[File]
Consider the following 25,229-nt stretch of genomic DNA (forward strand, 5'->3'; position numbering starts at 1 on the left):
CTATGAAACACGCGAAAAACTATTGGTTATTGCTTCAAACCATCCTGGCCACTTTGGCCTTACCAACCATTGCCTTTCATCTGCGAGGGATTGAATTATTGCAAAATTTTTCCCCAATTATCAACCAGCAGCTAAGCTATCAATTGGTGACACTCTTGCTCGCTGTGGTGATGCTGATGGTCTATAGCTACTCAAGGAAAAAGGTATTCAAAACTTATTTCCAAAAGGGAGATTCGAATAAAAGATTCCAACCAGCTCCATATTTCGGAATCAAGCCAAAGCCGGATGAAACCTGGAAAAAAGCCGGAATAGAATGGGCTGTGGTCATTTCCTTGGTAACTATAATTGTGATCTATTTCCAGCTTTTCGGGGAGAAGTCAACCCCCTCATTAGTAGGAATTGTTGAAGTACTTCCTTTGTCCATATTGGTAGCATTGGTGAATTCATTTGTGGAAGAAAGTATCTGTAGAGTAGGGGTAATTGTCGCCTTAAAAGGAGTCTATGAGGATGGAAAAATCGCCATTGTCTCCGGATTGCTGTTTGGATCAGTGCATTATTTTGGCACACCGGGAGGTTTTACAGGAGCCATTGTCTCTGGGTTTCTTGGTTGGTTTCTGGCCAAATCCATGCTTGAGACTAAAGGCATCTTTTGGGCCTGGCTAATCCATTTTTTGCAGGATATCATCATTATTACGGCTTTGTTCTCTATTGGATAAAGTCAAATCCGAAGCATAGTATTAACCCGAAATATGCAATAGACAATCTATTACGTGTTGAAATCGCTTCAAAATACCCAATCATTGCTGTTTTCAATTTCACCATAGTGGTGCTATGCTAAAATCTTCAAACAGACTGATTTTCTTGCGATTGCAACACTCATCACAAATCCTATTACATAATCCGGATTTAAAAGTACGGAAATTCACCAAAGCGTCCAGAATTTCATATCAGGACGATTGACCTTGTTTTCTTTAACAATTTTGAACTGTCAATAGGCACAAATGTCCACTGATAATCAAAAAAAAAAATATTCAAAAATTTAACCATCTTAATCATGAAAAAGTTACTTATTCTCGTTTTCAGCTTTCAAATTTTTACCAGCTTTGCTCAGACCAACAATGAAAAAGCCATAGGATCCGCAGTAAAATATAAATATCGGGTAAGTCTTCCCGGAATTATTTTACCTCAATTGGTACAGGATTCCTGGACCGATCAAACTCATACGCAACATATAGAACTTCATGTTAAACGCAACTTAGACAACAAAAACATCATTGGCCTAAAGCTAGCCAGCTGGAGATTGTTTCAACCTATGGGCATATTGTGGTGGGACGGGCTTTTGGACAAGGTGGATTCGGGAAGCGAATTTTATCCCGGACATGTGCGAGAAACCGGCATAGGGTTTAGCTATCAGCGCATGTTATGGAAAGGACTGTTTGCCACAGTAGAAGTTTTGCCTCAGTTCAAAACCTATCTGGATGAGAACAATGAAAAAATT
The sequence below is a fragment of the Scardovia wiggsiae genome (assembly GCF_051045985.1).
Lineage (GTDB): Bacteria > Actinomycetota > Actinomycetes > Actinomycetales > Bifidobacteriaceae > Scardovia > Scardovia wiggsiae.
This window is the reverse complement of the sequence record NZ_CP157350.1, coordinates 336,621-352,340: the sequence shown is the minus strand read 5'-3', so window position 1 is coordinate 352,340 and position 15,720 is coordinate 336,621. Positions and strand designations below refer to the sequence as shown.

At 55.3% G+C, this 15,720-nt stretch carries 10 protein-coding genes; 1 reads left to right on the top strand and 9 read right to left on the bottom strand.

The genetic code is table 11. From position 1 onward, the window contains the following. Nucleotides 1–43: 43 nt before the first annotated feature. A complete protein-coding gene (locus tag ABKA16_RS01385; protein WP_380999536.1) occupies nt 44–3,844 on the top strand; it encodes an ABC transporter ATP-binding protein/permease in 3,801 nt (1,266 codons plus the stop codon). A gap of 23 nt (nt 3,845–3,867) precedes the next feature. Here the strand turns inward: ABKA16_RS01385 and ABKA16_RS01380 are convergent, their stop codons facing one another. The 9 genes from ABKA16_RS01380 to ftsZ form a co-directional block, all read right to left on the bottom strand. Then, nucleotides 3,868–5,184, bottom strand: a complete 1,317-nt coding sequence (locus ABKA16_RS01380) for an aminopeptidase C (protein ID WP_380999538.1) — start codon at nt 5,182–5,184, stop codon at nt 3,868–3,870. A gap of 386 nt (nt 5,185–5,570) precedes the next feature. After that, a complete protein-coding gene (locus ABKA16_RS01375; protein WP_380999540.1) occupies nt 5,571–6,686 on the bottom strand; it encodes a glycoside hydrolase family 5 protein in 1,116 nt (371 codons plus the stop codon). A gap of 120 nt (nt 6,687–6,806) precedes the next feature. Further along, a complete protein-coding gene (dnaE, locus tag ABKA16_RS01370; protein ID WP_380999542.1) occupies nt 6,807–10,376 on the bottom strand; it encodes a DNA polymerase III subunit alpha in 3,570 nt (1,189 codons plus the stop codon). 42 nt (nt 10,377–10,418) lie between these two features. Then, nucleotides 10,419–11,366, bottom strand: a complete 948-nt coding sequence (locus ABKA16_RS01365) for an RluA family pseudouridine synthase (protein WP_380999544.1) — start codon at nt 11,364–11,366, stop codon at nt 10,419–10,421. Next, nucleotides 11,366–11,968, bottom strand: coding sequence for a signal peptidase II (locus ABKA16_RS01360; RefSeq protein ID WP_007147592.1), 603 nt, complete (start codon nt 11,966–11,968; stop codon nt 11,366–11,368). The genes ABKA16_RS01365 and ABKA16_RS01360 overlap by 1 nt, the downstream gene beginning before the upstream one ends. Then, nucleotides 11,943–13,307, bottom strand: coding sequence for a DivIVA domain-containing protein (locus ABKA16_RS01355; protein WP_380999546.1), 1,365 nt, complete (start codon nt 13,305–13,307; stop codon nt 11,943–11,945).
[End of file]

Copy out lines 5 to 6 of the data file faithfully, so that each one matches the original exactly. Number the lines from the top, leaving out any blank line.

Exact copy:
This window is the reverse complement of the sequence record NZ_CP157350.1, coordinates 336,621-352,340: the sequence shown is the minus strand read 5'-3', so window position 1 is coordinate 352,340 and position 15,720 is coordinate 336,621. Positions and strand designations below refer to the sequence as shown.

At 55.3% G+C, this 15,720-nt stretch carries 10 protein-coding genes; 1 reads left to right on the top strand and 9 read right to left on the bottom strand.